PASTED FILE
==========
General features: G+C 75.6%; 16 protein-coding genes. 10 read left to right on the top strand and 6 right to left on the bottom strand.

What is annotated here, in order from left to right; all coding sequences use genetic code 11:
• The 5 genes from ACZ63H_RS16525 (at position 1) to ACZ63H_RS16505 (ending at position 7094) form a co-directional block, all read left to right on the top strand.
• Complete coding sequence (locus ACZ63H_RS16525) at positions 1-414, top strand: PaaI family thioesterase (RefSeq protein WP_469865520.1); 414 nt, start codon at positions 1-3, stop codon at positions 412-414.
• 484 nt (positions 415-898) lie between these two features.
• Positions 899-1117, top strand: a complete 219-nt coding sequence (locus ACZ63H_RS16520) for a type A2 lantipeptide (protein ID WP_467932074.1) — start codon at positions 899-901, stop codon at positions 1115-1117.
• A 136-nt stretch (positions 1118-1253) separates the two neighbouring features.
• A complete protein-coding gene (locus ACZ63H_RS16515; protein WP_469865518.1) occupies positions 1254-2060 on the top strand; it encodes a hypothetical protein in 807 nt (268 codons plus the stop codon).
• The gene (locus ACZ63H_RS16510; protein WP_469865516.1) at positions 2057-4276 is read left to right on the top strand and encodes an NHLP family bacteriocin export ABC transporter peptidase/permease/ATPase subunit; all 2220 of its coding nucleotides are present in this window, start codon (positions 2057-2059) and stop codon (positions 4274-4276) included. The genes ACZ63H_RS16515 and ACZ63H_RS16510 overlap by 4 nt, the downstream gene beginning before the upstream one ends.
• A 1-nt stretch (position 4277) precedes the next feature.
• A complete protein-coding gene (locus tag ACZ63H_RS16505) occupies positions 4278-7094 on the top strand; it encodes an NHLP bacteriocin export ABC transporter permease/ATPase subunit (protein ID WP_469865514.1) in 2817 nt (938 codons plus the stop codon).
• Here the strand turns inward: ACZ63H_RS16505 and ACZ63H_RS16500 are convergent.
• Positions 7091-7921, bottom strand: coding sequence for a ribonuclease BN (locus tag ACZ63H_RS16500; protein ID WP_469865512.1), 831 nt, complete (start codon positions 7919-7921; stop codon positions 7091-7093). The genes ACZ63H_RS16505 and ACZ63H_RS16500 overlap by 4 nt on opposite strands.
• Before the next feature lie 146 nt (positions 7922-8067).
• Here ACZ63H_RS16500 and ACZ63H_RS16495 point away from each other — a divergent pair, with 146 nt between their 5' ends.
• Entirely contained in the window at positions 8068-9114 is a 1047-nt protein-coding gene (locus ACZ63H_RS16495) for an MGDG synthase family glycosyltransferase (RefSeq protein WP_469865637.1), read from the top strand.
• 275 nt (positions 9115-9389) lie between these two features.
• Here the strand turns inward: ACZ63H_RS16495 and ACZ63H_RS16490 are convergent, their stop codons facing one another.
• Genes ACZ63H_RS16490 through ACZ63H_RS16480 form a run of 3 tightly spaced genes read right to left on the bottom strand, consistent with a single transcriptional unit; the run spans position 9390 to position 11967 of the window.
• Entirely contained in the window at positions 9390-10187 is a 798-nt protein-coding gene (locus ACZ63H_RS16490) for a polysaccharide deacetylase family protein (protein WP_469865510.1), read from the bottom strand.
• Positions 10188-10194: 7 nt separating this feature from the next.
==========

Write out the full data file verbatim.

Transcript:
General features: G+C 75.6%; 16 protein-coding genes. 10 read left to right on the top strand and 6 right to left on the bottom strand.

What is annotated here, in order from left to right; all coding sequences use genetic code 11:
• The 5 genes from ACZ63H_RS16525 (at position 1) to ACZ63H_RS16505 (ending at position 7094) form a co-directional block, all read left to right on the top strand.
• Complete coding sequence (locus ACZ63H_RS16525) at positions 1-414, top strand: PaaI family thioesterase (RefSeq protein WP_469865520.1); 414 nt, start codon at positions 1-3, stop codon at positions 412-414.
• 484 nt (positions 415-898) lie between these two features.
• Positions 899-1117, top strand: a complete 219-nt coding sequence (locus ACZ63H_RS16520) for a type A2 lantipeptide (protein ID WP_467932074.1) — start codon at positions 899-901, stop codon at positions 1115-1117.
• A 136-nt stretch (positions 1118-1253) separates the two neighbouring features.
• A complete protein-coding gene (locus ACZ63H_RS16515; protein WP_469865518.1) occupies positions 1254-2060 on the top strand; it encodes a hypothetical protein in 807 nt (268 codons plus the stop codon).
• The gene (locus ACZ63H_RS16510; protein WP_469865516.1) at positions 2057-4276 is read left to right on the top strand and encodes an NHLP family bacteriocin export ABC transporter peptidase/permease/ATPase subunit; all 2220 of its coding nucleotides are present in this window, start codon (positions 2057-2059) and stop codon (positions 4274-4276) included. The genes ACZ63H_RS16515 and ACZ63H_RS16510 overlap by 4 nt, the downstream gene beginning before the upstream one ends.
• A 1-nt stretch (position 4277) precedes the next feature.
• A complete protein-coding gene (locus tag ACZ63H_RS16505) occupies positions 4278-7094 on the top strand; it encodes an NHLP bacteriocin export ABC transporter permease/ATPase subunit (protein ID WP_469865514.1) in 2817 nt (938 codons plus the stop codon).
• Here the strand turns inward: ACZ63H_RS16505 and ACZ63H_RS16500 are convergent.
• Positions 7091-7921, bottom strand: coding sequence for a ribonuclease BN (locus tag ACZ63H_RS16500; protein ID WP_469865512.1), 831 nt, complete (start codon positions 7919-7921; stop codon positions 7091-7093). The genes ACZ63H_RS16505 and ACZ63H_RS16500 overlap by 4 nt on opposite strands.
• Before the next feature lie 146 nt (positions 7922-8067).
• Here ACZ63H_RS16500 and ACZ63H_RS16495 point away from each other — a divergent pair, with 146 nt between their 5' ends.
• Entirely contained in the window at positions 8068-9114 is a 1047-nt protein-coding gene (locus ACZ63H_RS16495) for an MGDG synthase family glycosyltransferase (RefSeq protein WP_469865637.1), read from the top strand.
• 275 nt (positions 9115-9389) lie between these two features.
• Here the strand turns inward: ACZ63H_RS16495 and ACZ63H_RS16490 are convergent, their stop codons facing one another.
• Genes ACZ63H_RS16490 through ACZ63H_RS16480 form a run of 3 tightly spaced genes read right to left on the bottom strand, consistent with a single transcriptional unit; the run spans position 9390 to position 11967 of the window.
• Entirely contained in the window at positions 9390-10187 is a 798-nt protein-coding gene (locus ACZ63H_RS16490) for a polysaccharide deacetylase family protein (protein WP_469865510.1), read from the bottom strand.
• Positions 10188-10194: 7 nt separating this feature from the next.